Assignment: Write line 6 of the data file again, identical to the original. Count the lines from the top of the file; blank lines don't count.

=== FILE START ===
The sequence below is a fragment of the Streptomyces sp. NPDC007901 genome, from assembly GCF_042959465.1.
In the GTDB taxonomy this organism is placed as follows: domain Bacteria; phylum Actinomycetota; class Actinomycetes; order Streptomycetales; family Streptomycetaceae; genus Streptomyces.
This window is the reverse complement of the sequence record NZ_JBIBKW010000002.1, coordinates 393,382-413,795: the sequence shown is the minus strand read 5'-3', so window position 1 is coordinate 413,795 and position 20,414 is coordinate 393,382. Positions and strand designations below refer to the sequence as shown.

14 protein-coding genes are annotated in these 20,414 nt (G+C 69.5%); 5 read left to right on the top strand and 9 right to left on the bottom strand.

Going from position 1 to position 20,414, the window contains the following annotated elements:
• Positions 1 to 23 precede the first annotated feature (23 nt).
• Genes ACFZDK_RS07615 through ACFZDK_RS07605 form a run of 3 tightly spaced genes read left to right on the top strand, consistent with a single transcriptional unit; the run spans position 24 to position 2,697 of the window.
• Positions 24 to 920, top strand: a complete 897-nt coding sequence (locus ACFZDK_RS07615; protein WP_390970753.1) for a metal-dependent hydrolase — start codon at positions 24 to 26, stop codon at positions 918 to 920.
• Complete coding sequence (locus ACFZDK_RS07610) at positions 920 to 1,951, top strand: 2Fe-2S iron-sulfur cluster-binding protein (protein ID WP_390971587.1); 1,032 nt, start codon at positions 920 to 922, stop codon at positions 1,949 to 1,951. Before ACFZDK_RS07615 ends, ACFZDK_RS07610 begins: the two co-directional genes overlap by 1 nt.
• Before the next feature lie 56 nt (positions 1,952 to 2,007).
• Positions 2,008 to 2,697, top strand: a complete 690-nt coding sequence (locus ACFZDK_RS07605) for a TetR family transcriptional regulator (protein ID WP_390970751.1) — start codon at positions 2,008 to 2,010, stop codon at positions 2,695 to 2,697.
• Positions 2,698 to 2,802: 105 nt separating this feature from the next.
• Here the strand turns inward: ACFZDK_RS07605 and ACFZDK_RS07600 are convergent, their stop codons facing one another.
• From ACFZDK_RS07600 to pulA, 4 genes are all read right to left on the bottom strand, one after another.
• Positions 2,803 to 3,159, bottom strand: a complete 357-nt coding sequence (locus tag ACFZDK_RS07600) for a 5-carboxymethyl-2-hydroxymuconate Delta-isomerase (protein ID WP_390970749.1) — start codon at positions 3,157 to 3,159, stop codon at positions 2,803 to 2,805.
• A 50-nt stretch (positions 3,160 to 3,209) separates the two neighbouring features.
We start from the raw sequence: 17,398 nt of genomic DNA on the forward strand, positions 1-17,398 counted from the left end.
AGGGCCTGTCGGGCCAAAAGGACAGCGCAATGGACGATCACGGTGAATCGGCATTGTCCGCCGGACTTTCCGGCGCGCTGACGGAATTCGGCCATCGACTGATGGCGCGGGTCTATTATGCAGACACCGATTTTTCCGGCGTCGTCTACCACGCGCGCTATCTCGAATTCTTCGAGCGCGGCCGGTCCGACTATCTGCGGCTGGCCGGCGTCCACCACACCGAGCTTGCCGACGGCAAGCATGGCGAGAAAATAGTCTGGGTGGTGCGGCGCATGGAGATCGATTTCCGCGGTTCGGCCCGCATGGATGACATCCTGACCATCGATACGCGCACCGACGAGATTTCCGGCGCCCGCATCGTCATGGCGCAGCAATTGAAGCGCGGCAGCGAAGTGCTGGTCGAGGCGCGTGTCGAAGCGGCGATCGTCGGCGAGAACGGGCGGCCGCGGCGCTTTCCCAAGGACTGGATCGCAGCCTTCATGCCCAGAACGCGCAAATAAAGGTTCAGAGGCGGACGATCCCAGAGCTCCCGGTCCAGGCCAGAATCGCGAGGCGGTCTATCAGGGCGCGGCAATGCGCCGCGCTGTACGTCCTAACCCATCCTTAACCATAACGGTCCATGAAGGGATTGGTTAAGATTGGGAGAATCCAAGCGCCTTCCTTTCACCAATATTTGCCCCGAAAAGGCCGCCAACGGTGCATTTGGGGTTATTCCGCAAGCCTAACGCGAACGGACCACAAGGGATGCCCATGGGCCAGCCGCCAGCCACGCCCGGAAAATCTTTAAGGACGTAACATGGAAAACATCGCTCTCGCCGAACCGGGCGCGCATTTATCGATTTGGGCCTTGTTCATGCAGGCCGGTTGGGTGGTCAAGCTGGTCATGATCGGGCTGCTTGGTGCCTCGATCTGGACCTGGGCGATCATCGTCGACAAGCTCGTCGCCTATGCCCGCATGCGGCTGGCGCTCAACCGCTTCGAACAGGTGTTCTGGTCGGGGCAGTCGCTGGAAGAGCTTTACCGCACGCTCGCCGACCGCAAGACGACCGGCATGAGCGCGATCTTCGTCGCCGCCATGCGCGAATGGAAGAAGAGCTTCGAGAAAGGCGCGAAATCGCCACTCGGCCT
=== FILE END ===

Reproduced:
• Positions 1 to 23 precede the first annotated feature (23 nt).